The MoveCharacter() method of the Game class will grow some more to handle the first part of this. Each time the player moves, the method can set all spaces around the player as Discovered. For walls and other map features, they’ll be set to Visible. When a player is on a doorway, the room will be set to Discovered if it isn’t already and then a decision will be made about whether it’s lighted. If it is, everything is made Visible. If it’s already discovered, nothing needs to be done.

The MapLevel.MapText() function will need to handle the second half of the job as it’s actually making the decisions about what characters to output to the screen.

  • If a MapSpace is set to Visible
    • If it’s in the same region as the player, prioritize DisplayCharacter, ItemCharacter, then MapCharacter when deciding which character to output to the screen.
    • If it’s in a different region, just show the MapCharacter.
  • If a MapSpace is not set to Visible
    • If it’s within one space of the character, prioritize DisplayCharacter, ItemCharacter, then MapCharacter.
    • Otherwise, just insert a blank space.

The MapLevel class has a GetSurrounding() function that returns the MapSpace objects in all eight directions around a player so we should be able to use that to show the necessary character unless it’s a trap which we’ll add later. A trap becomes visible only when the player steps off of it.

The Code

Let’s start by actually raising the fog of war in the MapLevel class using a LINQ generated list of all the spaces. This can be called from the Game class constructor so the map is immediately hidden. It will also be called from the Game.ChangeLevel() method so that each level is shrouded.

public void ShroudMap()
{
    // Raise the fog of war
    List<MapSpace> mapSpaces = (from MapSpace space in levelMap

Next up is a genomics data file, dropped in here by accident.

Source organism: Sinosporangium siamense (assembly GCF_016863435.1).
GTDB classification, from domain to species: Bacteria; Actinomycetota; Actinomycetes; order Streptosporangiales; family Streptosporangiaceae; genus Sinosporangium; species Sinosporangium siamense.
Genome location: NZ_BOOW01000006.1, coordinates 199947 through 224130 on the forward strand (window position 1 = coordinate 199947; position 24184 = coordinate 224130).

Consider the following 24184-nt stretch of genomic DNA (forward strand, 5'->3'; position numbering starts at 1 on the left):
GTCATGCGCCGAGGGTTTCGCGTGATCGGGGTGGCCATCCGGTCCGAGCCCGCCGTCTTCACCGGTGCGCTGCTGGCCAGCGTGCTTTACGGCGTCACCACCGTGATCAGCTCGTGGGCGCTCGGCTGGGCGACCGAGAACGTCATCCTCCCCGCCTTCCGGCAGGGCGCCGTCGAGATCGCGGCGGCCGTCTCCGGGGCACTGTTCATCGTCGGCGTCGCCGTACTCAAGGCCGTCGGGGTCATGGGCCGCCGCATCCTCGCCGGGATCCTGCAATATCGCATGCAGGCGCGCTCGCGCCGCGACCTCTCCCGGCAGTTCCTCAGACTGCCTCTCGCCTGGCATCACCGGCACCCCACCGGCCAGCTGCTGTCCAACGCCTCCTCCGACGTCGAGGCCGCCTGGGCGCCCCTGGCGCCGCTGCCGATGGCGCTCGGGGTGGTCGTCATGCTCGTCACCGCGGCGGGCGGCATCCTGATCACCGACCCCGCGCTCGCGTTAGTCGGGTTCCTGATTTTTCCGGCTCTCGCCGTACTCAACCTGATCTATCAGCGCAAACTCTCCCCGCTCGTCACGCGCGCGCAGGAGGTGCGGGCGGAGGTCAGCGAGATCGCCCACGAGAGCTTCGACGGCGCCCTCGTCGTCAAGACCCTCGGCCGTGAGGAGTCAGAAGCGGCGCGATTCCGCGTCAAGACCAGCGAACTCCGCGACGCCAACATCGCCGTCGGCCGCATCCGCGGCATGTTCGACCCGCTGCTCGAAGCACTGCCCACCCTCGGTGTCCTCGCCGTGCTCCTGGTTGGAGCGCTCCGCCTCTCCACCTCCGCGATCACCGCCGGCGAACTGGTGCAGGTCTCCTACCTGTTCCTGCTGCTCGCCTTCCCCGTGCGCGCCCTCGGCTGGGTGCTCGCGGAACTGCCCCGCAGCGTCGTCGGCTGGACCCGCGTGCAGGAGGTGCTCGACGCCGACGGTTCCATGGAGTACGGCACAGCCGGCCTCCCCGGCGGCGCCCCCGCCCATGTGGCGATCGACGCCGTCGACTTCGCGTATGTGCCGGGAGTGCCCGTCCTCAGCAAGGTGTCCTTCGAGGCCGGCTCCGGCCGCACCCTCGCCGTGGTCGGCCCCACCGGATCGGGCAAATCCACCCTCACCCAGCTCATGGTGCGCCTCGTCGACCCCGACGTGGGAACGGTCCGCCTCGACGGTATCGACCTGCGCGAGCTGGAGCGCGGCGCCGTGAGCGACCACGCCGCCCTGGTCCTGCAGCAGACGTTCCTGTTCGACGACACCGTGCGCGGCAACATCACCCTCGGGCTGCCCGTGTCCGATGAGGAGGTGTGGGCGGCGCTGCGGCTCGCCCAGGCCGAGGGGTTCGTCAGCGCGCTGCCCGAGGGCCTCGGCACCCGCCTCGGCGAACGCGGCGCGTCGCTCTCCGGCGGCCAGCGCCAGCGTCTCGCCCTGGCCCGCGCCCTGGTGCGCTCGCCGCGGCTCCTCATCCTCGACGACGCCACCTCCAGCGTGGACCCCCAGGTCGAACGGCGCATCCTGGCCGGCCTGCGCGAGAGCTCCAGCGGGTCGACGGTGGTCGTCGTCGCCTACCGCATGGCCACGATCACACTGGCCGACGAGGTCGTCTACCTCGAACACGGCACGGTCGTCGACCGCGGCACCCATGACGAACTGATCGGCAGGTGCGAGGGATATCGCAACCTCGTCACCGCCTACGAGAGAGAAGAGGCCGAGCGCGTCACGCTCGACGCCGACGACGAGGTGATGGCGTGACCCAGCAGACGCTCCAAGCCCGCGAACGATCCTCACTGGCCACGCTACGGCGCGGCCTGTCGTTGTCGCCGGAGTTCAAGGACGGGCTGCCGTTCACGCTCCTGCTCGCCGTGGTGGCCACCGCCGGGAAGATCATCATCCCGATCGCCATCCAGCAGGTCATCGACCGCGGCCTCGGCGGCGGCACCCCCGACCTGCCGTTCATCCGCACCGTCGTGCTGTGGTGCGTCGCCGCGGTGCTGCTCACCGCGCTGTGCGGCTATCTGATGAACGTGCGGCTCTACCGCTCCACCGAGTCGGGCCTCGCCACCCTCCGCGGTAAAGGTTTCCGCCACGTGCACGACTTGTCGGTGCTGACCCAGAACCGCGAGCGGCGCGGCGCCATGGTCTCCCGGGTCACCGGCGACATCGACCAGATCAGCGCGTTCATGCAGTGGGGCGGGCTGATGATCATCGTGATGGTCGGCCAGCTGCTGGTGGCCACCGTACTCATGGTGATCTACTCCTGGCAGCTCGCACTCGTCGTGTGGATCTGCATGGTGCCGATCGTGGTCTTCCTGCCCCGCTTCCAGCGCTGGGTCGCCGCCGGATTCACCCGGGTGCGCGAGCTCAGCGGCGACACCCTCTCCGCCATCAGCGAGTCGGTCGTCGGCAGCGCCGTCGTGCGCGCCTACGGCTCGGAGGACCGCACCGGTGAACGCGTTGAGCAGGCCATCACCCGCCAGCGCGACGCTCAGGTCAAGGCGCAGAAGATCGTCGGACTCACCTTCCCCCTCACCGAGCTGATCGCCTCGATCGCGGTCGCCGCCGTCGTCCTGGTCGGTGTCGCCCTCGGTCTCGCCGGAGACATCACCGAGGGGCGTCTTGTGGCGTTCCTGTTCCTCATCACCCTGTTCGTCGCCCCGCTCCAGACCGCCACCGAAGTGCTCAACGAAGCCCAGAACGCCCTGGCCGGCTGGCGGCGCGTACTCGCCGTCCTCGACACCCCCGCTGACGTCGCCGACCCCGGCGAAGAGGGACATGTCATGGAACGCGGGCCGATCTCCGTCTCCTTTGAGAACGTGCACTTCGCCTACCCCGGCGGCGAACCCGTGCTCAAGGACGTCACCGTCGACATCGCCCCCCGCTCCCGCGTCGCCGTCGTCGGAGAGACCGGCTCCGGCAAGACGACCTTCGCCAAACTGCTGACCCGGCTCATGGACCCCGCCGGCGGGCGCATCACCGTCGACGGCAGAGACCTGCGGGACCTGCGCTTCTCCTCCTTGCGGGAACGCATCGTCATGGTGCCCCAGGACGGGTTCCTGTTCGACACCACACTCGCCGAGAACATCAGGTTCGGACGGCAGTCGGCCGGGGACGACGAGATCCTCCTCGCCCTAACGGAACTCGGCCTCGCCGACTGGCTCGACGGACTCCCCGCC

select space).ToList();

    foreach (MapSpace space in mapSpaces)
    {
        space.Discovered = false;
        space.Visible = false;
    }

}

Game.MoveCharacter calls a new method.

// If this is a doorway, determine if the room is lighted.
if(player.Location.MapCharacter == MapLevel.ROOM_DOOR)
    CurrentMap.DiscoverRoom(player.Location.X, player.Location.Y);

I decided to let the MapLevel class actually handle the changing of the MapSpace properties with the DiscoverRoom() method.

public void DiscoverRoom(int xPos, int yPos)
{
    // Get region limits
    int xTopLeft = 
      (int)((Math.Ceiling((decimal)xPos / REGION_WD)) - 1) * REGION_WD + 1;
    int yTopLeft = 
      (int)((Math.Ceiling((decimal)yPos / REGION_HT)) - 1) * REGION_HT + 1;

    int xBottomRight = xTopLeft + REGION_WD - 1;
    int yBottomRight = yTopLeft + REGION_HT - 1;

    // Decide if room is lighted.
    bool roomLights = (rand.Next(101) <= ROOM_LIGHTED);

    // For all room spaces in region, set Discovered = True and 
    // Visible according to probability. Leave HALLWAY spaces alone
    // and just focus on rooms.
    for (int y = yTopLeft; y <= yBottomRight; y++)
    {
        for (int x = xTopLeft; x <= xBottomRight; x++)
        {
            if (!levelMap[x, y].Discovered)
            {
                if(levelMap[x, y].MapCharacter != HALLWAY)
                {
                    levelMap[x, y].Discovered = true;
                    levelMap[x, y].Visible = roomLights;
                }
            }
        }
    }
}

The new DiscoverRoom() method is also called by the Game class constructor after the player is placed on the map and when changing levels so that the player’s room is activated.

At this point, things look promising when I run the program but only because the room’s lights are on. We still need to set the player and all surrounding spaces to visible in the MapText() method and the MoveCharacter() method still needs to handle the ongoing discovery of new spaces.

There should be a defined list of what map characters enable a space to be made visible so I added it to the MapLevel class and added the necessary constants.

public List<char> MapDiscovery = new List<char>()
  {HORIZONTAL, VERTICAL, CORNER_NW, CORNER_SE, 
   CORNER_NE, CORNER_SW, ROOM_DOOR, HALLWAY, STAIRWAY};

Then the MapLevel class gets a new method to discover the surrounding spaces which can be called from the MoveCharacter() method. It uses the MapDiscovery list we added earlier to decide if specific spaces should be made visible.

public void DiscoverSurrounding(int xPos, int yPos)
{            
    // Discover new spaces

    foreach (MapSpace space in GetSurrounding(xPos, yPos))
    {
        // Mark the space as discovered.
        if (!space.Discovered)